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In the Community: W&L’s Denny Garvis Provides Social Enterprise Workshops for Nonprofits

What started as a teaching tool and an annual checklist for local non-profit leaders has grown into a series of social enterprise workshops for both executive directors and board members to stay current on governance best practices.

In its fifth year, Denny Garvis’ Annual Tune-Up Workshops for Social Enterprises: Required and Recommended Practices for Non-Profit Board Governance are highly popular, free sessions, held each summer and attended by dozens of local and regional non-profit directors and board members.

For Garvis, a professor of business administration at Washington and Lee University who was a practicing attorney before he transitioned to teaching, the workshops are a natural extension of his research on topics that straddle law and business, such as corporate governance and social enterprises. The current workshops, targeted specifically to leaders of non-profit organizations, evolved from an earlier corporate governance program. The focus on non-profits allows Garvis to serve the community in a unique way and to have a significant, positive impact on many different organizations.

“I’ve served on a number of local boards over the years, and found myself having to say no to many organizations due to time constraints,” said Garvis. “Offering these workshops allows me to serve and connect with a lot of groups at one time without over-committing.”

In addition to providing a service to the community, the workshops also offer a summer research opportunity for W&L undergraduate or law students. Garvis hires one student each summer to research, develop and co-present that year’s programs. The student’s experience begins in a seminar-like setting, discussing topics and core materials. The student then researches the issues and tailors the workshops to the specific challenges organizations are facing, so while the format is the same, the topics change each year.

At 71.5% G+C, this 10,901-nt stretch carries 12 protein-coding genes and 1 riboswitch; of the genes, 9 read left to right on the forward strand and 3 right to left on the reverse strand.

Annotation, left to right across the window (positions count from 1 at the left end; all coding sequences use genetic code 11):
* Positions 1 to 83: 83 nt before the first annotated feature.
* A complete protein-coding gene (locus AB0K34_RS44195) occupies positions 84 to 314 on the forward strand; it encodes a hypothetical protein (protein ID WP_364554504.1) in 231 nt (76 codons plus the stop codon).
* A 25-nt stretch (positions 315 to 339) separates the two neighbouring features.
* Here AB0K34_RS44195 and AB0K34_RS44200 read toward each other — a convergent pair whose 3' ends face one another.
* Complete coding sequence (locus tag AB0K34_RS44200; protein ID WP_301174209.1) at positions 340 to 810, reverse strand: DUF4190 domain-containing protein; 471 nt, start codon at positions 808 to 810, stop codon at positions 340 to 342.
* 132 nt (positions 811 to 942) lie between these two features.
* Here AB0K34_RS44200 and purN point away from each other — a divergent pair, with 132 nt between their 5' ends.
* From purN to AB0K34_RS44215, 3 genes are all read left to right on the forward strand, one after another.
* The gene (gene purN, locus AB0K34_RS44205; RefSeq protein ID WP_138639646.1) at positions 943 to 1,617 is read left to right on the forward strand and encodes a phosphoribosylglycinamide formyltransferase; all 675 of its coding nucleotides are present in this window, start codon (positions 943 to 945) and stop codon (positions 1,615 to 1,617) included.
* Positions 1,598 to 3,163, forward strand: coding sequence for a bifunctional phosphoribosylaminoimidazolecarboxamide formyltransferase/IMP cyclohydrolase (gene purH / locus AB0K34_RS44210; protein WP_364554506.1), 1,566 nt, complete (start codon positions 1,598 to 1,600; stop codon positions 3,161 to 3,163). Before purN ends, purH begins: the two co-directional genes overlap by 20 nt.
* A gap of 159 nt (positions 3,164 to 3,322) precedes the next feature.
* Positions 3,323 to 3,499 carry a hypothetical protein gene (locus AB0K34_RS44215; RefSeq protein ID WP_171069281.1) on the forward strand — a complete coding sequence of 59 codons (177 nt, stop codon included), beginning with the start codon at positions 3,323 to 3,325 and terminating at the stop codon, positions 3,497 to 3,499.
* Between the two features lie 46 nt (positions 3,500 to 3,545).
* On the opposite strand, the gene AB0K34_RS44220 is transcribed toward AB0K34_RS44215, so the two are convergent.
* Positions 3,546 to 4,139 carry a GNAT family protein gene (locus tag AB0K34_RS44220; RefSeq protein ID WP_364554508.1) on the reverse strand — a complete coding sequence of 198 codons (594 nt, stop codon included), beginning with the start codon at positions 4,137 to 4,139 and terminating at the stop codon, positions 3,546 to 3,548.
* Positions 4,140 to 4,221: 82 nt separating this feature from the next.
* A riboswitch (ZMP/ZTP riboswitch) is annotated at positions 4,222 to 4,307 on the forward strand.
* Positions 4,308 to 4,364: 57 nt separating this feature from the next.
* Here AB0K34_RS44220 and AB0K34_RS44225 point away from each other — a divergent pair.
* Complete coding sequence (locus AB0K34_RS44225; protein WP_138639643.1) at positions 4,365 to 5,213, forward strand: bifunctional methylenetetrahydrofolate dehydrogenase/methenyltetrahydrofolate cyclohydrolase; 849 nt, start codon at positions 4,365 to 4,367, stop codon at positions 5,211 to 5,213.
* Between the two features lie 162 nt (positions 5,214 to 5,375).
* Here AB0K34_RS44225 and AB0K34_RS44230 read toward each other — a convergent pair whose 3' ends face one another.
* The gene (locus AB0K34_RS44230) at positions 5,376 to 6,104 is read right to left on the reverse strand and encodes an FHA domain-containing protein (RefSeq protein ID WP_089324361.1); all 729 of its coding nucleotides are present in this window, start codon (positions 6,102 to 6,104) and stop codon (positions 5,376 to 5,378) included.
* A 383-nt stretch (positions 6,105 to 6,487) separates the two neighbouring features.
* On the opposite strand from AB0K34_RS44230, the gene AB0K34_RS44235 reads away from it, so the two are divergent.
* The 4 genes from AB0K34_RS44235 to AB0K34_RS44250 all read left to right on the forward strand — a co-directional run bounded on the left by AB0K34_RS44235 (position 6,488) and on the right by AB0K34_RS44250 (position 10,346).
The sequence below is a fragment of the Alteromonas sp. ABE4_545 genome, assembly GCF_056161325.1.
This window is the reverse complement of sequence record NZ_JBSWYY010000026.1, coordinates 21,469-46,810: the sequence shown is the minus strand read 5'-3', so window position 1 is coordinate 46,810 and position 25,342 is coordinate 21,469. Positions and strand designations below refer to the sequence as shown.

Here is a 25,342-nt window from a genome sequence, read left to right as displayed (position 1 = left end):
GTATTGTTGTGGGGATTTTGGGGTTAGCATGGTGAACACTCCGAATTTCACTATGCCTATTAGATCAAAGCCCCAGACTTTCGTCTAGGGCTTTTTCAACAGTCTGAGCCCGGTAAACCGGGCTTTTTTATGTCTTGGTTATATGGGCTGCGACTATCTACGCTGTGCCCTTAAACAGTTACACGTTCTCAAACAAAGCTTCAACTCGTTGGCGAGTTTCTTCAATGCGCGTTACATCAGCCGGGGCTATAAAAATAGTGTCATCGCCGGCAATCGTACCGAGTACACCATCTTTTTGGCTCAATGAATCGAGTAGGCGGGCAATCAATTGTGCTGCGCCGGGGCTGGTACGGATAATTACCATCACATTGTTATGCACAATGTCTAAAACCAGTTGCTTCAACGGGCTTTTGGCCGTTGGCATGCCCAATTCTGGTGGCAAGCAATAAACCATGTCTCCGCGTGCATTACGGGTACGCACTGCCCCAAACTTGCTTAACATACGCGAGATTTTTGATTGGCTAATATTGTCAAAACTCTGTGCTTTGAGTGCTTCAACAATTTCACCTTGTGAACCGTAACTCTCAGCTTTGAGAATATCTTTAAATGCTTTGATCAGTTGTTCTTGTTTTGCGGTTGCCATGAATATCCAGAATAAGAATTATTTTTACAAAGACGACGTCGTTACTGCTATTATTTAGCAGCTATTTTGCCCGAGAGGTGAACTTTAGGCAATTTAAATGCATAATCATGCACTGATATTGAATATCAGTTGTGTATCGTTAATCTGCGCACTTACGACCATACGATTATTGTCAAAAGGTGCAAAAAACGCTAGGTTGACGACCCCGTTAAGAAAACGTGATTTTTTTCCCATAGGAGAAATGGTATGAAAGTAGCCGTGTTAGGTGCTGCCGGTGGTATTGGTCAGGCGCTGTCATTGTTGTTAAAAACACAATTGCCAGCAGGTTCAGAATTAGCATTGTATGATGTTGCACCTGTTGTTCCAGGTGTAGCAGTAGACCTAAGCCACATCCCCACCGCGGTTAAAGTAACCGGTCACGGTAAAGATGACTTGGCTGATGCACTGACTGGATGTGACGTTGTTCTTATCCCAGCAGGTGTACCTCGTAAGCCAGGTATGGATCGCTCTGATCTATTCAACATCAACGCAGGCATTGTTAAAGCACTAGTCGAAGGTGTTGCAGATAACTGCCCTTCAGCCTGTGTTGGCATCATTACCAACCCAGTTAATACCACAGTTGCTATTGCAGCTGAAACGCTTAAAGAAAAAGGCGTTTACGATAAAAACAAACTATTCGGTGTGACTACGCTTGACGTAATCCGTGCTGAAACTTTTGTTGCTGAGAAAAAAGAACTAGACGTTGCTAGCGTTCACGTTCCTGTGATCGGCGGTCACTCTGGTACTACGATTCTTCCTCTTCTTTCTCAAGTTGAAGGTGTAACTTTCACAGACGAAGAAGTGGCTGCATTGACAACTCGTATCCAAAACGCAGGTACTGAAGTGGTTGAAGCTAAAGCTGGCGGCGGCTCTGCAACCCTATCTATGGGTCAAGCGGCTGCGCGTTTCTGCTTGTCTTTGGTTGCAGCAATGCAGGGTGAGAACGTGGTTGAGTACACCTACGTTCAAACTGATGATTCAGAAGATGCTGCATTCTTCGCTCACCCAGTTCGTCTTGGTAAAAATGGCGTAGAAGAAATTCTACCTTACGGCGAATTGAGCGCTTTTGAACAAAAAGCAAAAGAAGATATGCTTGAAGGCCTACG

“It’s a great experience for an undergraduate student interested in law school,” said Garvis. “There can be curriculum connections, as well, if the student is in the poverty studies program, as it can also combine working with a community organization.”

Typical attendees are directors and board members of preschools, day cares, various arts groups, Hospice and social services organizations such as United Way, RARA, RATS and Community Table. While most attendees are from Lexington and Rockbridge County, there are often a handful of regional attendees from Staunton and Covington.

Garvis describes the sessions as “low key, old-school” workshops. The executive sessions cover legal and regulatory issues, board composition and dynamics, trends and current issues. The sessions also serve as a forum where the directors can share resources and ideas and as a closed group where they can communicate openly. According to Garvis, the directors have established a trust amongst themselves that enables open dialogue and great conversation.

The workshops are extremely popular with a number of executive directors, who make it a point to attend each year. “I go to these seminars for a couple of reasons,” said Stephanie Wilkinson, executive director of Main Street Lexington. “It’s the most efficient way to get information on best practices for non-profits; it’s obviously cost-effective, since they’re free of charge; and possibly most importantly, it’s a safe space for those of us in the local non-profit world to get together and share the challenges and questions that inevitably arise with when you work with a board.”

Garvis continues to offer the workshops each year because he consistently gets great feedback and regular attendance. “People learn something new every year,” he said. “And I enjoy the ongoing, year-round personal connection to a variety of organizations. It’s interesting, fun and gratifying.”

“I’ve attended three years in a row,” said Wilkinson, “and I leave every time with new ideas and a new determination to make our board as good as it can possibly be.

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